3 Year Cancerversary
This March was my 3 year Cancerversary. I had big expectations to announce my new blog and passion project Purposely Rooted, along with news of another clear mammogram! But not everything goes as planned, especially when you are a cancer survivor.
I will back up a little. As a cancer survivor, my screening protocol includes mammograms and breast MRIs every six months. Each time I get my results back the radiologist’s reading usually says something like: No changes. Large number of suspicious calcifications. My treatment team didn’t seem to worry about the remarks around the calcifications, we had an area biopsied a few years ago and it was benign. Fast forward to this March 8. I had my screening mammogram and waited the uncomfortable five days for the chime on my phone that there were new results in my electronic health record. Usually it’s a good sign when you get the results via your EHR first, that probably means everything is clear. However, this time it included a note that they wanted me to come back in for more images. So a week later I was scheduled for a diagnostic mammogram. The nice thing about diagnostic mammograms is that the radiologist looks at your images before you leave so you have a better idea of what’s going on. So, March 25 I am back to the imaging center for my diagnostic mammogram. Then a ultrasound. Then PTSD really hits me of my first time going through all this during my original diagnosis: the radiologist wants to biopsy two areas because the calcifications were sus.
So, here I am trying not to freak out. I keep telling myself the images haven’t changed over time – that’s good news! They are just being extra careful. At the same time my mind swirling. Do I need more treatment? What should I tell the girls? Does this mean cancer is back? All the questions. I message my breast surgeon to vent, share my nerves and to give her a heads up. The next morning while I was rollerblading in the park with Lucy, she called and helped calm my nerves and said she would keep an eye out for results.
So I went back in for my biopsy on March 29. I know a lot of people think mammograms are uncomfortable. Personally, I don’t mind them because they are pretty quick. But try a 30 minute mammogram while you are being biopsied and can’t move. That is pretty uncomfortable. At the end of the first biopsy my whole upper body is tingling and numb. Thankfully the second area wasn’t in as awkward of a position. The radiologist told me results should be back to my providers in a few days. I was nervous after the biopsy, but at the same time a sense of calm came over me that everything was going to be alright.
On Wednesday morning, March 31, I get a nice quick message early in the morning from my surgeon that the biopsy was benign. Yeeeesssss.
So, now I can relax a little. And actually, although I am not too happy about having seven biopsy markers in my breasts, I hope I don’t continue to get scary readings on my mammogram moving forward. Better safe than sorry right!
And if a clean biopsy isn’t good enough news, there are a few other updates in my life:
- My blog went live this month and I have a few new nutritional therapy clients from my personal network!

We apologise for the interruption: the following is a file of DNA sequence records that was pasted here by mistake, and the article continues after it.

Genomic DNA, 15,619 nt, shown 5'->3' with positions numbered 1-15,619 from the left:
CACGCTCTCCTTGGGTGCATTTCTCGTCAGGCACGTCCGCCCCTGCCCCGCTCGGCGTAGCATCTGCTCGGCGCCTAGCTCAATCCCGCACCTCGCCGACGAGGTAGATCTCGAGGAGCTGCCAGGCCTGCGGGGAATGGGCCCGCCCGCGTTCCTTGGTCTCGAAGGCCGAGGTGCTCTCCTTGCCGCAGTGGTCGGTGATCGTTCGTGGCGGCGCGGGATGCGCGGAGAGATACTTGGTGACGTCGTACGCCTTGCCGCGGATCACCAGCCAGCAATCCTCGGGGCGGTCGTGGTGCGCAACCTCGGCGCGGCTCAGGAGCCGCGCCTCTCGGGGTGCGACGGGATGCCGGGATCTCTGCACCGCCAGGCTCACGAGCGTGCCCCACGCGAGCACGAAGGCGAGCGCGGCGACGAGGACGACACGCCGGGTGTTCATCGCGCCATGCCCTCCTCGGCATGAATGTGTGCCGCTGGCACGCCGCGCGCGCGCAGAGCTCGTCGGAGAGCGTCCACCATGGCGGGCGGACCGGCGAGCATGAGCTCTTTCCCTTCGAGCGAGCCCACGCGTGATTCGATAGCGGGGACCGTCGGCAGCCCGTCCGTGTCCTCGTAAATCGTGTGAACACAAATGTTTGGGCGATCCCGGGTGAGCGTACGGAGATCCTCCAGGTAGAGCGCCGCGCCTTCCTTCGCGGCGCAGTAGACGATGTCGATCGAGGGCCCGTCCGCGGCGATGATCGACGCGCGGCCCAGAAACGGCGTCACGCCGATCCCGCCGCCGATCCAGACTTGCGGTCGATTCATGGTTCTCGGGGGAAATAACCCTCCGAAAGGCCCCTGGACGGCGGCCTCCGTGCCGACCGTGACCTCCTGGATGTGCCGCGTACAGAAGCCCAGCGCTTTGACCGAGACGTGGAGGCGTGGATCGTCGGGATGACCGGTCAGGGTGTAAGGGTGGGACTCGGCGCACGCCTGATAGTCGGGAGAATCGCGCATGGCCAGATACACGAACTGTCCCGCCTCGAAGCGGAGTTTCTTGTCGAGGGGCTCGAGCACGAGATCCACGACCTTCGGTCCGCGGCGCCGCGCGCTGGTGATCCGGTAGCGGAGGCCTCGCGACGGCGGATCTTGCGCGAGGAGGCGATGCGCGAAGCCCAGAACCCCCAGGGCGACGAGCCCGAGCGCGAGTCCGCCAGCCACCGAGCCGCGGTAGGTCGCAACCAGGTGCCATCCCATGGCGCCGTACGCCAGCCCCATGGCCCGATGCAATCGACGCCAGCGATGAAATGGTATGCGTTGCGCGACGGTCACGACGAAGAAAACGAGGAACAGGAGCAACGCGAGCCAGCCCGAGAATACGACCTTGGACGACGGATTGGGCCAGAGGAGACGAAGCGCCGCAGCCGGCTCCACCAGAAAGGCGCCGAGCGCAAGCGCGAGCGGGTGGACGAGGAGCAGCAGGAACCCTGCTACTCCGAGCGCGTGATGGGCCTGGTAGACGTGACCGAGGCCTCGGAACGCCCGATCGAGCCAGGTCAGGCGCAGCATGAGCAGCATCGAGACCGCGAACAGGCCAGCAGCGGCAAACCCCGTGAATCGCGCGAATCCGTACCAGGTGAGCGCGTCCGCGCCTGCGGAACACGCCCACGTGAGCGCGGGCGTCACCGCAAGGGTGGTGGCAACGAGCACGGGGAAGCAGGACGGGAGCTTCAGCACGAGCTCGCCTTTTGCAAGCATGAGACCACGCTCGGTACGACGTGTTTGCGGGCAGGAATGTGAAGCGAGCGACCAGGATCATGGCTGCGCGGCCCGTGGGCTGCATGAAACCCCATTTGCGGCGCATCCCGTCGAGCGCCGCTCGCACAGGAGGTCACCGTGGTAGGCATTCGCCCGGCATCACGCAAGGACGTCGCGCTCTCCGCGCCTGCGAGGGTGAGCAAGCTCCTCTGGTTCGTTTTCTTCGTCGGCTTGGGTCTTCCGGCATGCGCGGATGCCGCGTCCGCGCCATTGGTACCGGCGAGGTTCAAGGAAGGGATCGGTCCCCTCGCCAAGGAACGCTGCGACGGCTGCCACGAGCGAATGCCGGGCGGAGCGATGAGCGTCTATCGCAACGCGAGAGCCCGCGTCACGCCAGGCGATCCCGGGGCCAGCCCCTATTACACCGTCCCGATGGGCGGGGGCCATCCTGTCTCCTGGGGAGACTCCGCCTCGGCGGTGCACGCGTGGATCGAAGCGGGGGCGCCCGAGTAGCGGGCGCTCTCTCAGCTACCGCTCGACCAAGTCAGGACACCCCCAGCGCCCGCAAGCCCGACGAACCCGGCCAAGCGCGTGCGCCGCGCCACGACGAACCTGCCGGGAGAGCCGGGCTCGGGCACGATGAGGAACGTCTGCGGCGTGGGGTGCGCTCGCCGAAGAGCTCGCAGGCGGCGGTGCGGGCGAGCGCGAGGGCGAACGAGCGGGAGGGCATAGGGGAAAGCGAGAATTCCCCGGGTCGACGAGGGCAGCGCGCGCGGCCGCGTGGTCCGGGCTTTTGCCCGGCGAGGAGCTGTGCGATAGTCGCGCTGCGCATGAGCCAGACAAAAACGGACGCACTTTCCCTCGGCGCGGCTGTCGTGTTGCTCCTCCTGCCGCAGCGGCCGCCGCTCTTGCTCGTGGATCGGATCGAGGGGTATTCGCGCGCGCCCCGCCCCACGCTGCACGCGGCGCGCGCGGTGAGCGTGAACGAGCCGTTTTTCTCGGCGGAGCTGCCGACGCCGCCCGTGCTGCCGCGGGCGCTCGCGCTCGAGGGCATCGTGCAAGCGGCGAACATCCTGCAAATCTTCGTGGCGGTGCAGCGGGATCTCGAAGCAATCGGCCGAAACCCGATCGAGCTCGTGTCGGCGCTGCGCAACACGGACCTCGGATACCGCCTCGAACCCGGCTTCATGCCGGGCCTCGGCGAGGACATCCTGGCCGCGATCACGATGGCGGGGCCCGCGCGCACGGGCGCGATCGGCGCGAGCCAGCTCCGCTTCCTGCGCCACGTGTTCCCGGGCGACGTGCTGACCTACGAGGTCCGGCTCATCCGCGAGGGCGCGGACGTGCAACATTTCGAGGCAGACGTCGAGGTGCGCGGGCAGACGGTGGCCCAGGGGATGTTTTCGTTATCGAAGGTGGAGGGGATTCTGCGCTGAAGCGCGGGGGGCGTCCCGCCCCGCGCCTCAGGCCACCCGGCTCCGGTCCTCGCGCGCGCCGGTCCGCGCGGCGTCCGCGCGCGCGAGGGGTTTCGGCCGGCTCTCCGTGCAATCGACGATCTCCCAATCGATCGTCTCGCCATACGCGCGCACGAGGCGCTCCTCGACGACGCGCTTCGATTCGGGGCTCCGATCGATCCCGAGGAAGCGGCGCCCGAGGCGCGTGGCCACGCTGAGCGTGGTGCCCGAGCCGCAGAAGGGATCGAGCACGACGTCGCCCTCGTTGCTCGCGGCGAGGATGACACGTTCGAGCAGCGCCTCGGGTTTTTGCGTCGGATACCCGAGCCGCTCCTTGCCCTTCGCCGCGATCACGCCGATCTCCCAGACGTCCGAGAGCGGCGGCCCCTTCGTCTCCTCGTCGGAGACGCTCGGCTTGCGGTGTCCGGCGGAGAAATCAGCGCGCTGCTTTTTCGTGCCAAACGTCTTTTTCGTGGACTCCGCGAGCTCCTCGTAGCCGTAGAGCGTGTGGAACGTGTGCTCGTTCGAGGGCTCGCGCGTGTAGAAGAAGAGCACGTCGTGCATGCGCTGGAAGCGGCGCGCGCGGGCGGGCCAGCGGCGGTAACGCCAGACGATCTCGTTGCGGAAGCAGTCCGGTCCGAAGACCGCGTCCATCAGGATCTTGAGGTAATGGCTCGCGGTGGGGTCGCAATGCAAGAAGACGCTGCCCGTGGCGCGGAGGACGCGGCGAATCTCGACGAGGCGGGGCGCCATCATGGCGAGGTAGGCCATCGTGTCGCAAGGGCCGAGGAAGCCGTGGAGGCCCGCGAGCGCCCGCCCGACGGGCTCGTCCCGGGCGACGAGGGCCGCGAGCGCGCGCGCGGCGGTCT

- I started as a Class Mentor for a new group of students for the Nutritional Therapy Association. There is so much potential with this group and I am excited on what I can give to them and learn from them.
- I got a new job! I will still be working for Sutter Health, but now working with our Design and Innovation team to expand virtual primary care (Tera Practice). I am really excited about this care model because it includes a physician, health coach/dietitian and case manager. My goal is to expand access to this value-based care model.
- And the girls are going back to school for a starting next week. While the extra time with them has been amazing, I am looking forward to being able to focus on the new job for a few uninterrupted hours a day.
My purposely rooted message for this post
Don’t worry about things you can’t control (or at least try not too). That’s one of the things I learned during treatment, but was soon to forget during this little blip. Stay present, don’t freakout.
What is a calcification?
What is a calcification?
You may have been or will be called back after a mammogram because of a calcification. In fact, they are pretty normal and usually benign. Small calcium deposits are more common after age 50, however those with dilated milk ducts, breast implants or trauma to the breast (like infection, radiation and surgery) could have more than usual. Hopefully you don’t have to be called back in due to a suspicious calcification, but if you do try not to stress, most are benign and part of the aging process.
Remembering a Cancer Warrior
I wanted to devote this blog and take a quick minute to honor my best friend’s mom who passed away recently after a long battle of cancer. She raised a handful of amazing men, and got to watch many of them start families of their own and pass down their family values. Her life was cut short, but that doesn’t take away from the impact she had on her family, on my friend and on me. When I hear of others going through cancer, or passing from it, I kind of lean away from it. It’s scary and I can go to dark places. But unfortunately cancer is an epidemic. It’s not going away. However, hopefully we will continue to find new ways to lessen the prevalence through healthy lifestyles, cleaner environments and both functional and modern medicine. And in the end, I guess its ok for me to be uncomfortable with cancer. We all should be.